With the start of the new year, everyone is hitting the gym to make good on resolutions to get fit. HIIT-specific workout centers especially are packed right now.
HIIT—or high-intensity interval training—combines quick bursts of activity with short rest periods to maximize calorie burn. It’s an effective workout for many, but it’s not without risk for injury.
Common injuries as a result of HIIT workouts include muscle or tendon strains, joint dislocations, and fractures. Another serious condition that we are seeing increasingly at CTVS Texas in HIIT devotees is Thoracic Outlet Syndrome.
What is Thoracic Outlet Syndrome?
Thoracic Outlet Syndrome occurs when the blood vessels and nerves in between your collarbone and upper ribs (or thoracic outlet) become compressed, causing pain and/or numbness in your neck, shoulders, arms, and fingers.
Thoracic Outlet Syndrome can be caused by any type of physical trauma from whiplash in a car to repetitive or overuse injuries in sports.
“The very quick series of repetitive movements in some workouts can lead to this compression of blood vessels in the chest and Thoracic Outlet Syndrome,” says Dr. Jeffrey M. Apple, one of our board-certified vascular surgeons at CTVS Texas. “Those who have never tried more intense workouts before now and are going all out with too much intensity, too soon, without gradually getting acclimated to the rhythm, are most susceptible.”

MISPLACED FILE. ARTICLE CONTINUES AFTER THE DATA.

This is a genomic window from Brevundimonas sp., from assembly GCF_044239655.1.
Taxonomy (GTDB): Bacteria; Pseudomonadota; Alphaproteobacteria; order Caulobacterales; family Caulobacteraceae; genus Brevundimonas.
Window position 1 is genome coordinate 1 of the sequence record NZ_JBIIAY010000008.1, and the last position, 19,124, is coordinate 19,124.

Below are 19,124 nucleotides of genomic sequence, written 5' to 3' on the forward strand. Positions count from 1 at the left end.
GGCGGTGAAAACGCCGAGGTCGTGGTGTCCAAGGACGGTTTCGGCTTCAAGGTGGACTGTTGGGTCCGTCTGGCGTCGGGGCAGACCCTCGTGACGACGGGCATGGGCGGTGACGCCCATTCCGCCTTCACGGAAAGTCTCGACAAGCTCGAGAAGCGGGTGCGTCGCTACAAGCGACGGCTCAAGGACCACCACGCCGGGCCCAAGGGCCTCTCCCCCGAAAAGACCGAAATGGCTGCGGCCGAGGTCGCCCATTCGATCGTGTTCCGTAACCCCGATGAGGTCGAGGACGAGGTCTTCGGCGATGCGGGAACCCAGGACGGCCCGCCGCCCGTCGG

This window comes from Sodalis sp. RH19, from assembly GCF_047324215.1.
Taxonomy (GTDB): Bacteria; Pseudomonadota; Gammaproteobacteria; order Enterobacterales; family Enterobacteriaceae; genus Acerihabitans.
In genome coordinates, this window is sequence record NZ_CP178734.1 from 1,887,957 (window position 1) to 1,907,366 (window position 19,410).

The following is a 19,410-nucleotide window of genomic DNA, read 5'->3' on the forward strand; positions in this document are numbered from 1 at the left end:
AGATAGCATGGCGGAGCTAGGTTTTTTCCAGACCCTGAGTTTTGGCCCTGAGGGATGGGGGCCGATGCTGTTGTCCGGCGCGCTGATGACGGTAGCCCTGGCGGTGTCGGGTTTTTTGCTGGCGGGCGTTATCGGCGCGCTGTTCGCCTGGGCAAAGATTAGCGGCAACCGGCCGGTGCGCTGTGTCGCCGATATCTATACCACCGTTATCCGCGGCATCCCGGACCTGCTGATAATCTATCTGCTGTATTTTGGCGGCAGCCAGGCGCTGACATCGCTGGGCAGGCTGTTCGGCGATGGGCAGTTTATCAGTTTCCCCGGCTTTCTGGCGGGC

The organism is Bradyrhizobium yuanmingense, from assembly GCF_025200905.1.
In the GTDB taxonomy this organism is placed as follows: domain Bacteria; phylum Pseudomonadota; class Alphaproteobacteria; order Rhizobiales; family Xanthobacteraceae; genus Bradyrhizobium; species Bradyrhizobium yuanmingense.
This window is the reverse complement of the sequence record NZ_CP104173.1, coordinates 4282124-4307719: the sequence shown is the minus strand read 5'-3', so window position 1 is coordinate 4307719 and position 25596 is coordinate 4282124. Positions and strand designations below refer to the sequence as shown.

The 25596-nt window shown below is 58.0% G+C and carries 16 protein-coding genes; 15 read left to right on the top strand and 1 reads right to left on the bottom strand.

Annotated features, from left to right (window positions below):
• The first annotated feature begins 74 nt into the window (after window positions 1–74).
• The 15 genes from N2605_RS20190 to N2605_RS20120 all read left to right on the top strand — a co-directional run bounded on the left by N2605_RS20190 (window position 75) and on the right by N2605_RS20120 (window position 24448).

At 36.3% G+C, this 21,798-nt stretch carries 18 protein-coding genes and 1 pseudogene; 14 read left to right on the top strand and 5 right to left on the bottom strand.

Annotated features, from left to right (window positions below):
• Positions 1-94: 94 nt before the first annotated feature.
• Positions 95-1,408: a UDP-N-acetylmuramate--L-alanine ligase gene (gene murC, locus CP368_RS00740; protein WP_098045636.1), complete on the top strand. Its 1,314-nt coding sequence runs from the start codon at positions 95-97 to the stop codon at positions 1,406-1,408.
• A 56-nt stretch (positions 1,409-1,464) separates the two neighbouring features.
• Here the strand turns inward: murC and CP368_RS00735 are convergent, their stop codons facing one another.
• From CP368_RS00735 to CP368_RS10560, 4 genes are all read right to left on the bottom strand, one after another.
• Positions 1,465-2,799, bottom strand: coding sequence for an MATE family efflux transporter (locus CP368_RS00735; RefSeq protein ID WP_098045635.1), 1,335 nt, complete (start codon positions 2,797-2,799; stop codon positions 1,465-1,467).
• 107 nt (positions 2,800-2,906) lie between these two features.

Dr. Apple says it’s important to start any exercise—or any new form of exercise—slowly to get the body used to new movements and avoid injury.
What are common symptoms of Thoracic Outlet Syndrome?
Common symptoms include:
- Numbness, pain, or tingling in arms, hands or fingers
- Sudden aches or pains in neck or shoulders
- Weakened grip
- Discoloration of hand or fingers (typically bluish)
- Weakened pulse
- Throbbing lump or sensation near the collarbone
- A blood clot in the arm
If you experience any of these symptoms without relief after more than a day or two, seek medical help.
Thoracic Outlet Syndrome is often treated with physical therapy, non-steroidal anti-inflammatory drugs, and/or thromobolytics to break up and prevent blood clots. In severe cases, decompression surgery may be necessary.
If you have any questions about Thoracic Outlet Syndrome, please contact us at ctvstexas.com or call us at (512) 459-8753.
(Adapted from the National Institute of Neurological Disorders and Stroke)